How are fashion brands tackling the problematic throwaway culture?

Clothing is an everyday necessity because it reflects an individual’s culture, personality and preferences. Yet, in the current unsustainable model of society, clothes could be described as the elephant in the room. Today, less than 1% of the materials used to make clothes are recycled each year. This means that thousands of tonnes of textiles end up in the landfill.


The concept of sustainable fashion and ethical clothing is the latest must-have fashion trend. The textile industry is creating chaos in the environment among the whole process of making clothes and the waste when it gets tossed, creating interest from brands and consumers to improve these issues.


There are multiple fashion brands working diligently to tackle the sustainability of clothing over the years. Different brands focus on combating various issues in the fashion industry- some just one, while others are tackling multiple, such as Adidas testing out fully recyclable running shoes and H&M announcing that in 2019 57% of the materials it now uses are created using recycled or other sustainably sourced fibres.


Sustainable fashion is often referred to as ‘slow fashion’ while ‘fast fashion’ describes clothing that is intended for short term use and frequently cheaply made. Slow fashion considers the full lifecycle of the clothing item, from the initial design, gathering and manufacturing process, whilst also analysing everything affected by it, from the planet to the workers and society where it is produced and to the consumers who purchase it.


Developing sustainable fashion is a complicated matter and there isn’t one brand that isn’t capable of tackling the sustainable issues, there are 4 main issues that must and are being addressed in the fashion industry:


Waste


Once clothing has run their course there needs to be a way of creating less trash and making the products useful again. H&M have a garment collecting programme, overall it uses 57% recycled or sustainably sourced fibres, with a goal to reach 100% by 2030.


This programme has been going on since 2013, they have recycling boxes in their stores around the globe. Once clothes are collected they’re organised into 3 categories;

  1. Re wear: wearable clothes are marked as second-hand clothing

  2. Reuse: if the clothes or textiles aren’t suitable for re-wear they’re turned into other products as remake collections or cleaning cloths.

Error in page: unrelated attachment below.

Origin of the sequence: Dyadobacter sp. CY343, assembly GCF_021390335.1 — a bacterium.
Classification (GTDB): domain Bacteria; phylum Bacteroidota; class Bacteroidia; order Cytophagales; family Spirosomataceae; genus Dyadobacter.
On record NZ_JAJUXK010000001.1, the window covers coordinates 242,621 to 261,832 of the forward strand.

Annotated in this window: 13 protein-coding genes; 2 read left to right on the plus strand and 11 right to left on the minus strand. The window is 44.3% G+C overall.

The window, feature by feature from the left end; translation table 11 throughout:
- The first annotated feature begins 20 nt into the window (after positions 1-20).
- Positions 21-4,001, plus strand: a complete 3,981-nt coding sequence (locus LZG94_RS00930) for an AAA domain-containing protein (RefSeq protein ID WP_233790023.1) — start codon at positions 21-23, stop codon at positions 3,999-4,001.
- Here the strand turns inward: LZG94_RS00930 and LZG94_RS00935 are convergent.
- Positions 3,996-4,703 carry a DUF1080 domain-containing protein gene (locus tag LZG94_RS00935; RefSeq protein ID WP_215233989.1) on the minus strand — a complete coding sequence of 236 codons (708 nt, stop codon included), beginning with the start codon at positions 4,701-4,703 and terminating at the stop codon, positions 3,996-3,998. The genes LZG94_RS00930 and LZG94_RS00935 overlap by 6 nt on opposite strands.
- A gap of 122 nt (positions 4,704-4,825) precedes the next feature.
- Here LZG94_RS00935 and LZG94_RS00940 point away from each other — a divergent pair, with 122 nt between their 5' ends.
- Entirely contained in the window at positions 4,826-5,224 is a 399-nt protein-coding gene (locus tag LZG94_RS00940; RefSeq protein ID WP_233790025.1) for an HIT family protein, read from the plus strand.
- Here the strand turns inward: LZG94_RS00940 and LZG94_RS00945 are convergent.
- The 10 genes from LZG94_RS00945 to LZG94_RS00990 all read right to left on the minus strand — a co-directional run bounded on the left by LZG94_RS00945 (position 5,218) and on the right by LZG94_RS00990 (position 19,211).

3. Recycle: All other clothes and textiles are shredded into textiles fibres and used to make insulation materials, for example.

Water Usage


Although we never think that water usage is an issue because the earth is covered in water, most of it is unusable salt water or it has been polluted. Yet, the demand for fresh drinking water and agriculture is far striking than what’s available.


Accordingly, some brands are now exploring how they can cut back on the usage of water in their production process. Levi, for example, known for being the biggest player in the denim industry, focus on the finishing process to remove as much water as possible as it can take over 2000 gallons of water just to make one pair of jeans.


But with Levi’s Water<Less collection, says it uses up to 96% less water. Steps like this can have an impact, imagine if all brands considered a step like this.


Hazardous Chemicals


The production process of clothing can be dangerous for the workers and those who live in the areas where it is produced, as chemicals are released when dyes and finishes are applied to the products.


Therefore, fashion brands are now focused on coming up with new ways to reduce this impact such as considering no dyes and including finishes like water-repellency and wrinkle resistance. Columbia, for example, has produced the Outdry Eco jacket which is made from recycled water bottles, uses no dye which helps to save over 24 gallons of water per jacket and has a water repellent finish without the PFCs that are known to be harmful to the environment.


Agriculture


Pesticides and treatments are often used to produce natural fibres such as cotton and linen, but these can be harmful to the farmers, workers and wildlife in the area.


However, there are now more options for organic cotton and other fibres, which also uses less water than conventional growing methods. Also, brands are focusing on being organic throughout their production process, not just the growing of the crops. Fashion brands like PACT entire manufacturing process follow organic guidelines and all their cotton garments are certified organic.


The tackling of sustainable issues may seem difficult for brands to process but once they educate their consumers on the theory behind it, it becomes a more achievable prospect to include in their brand and the world will become a better place.


So next time, you’re spending your well-earned money on purchasing your next outfit, consider the 4 main issues and is the brand addressing them.


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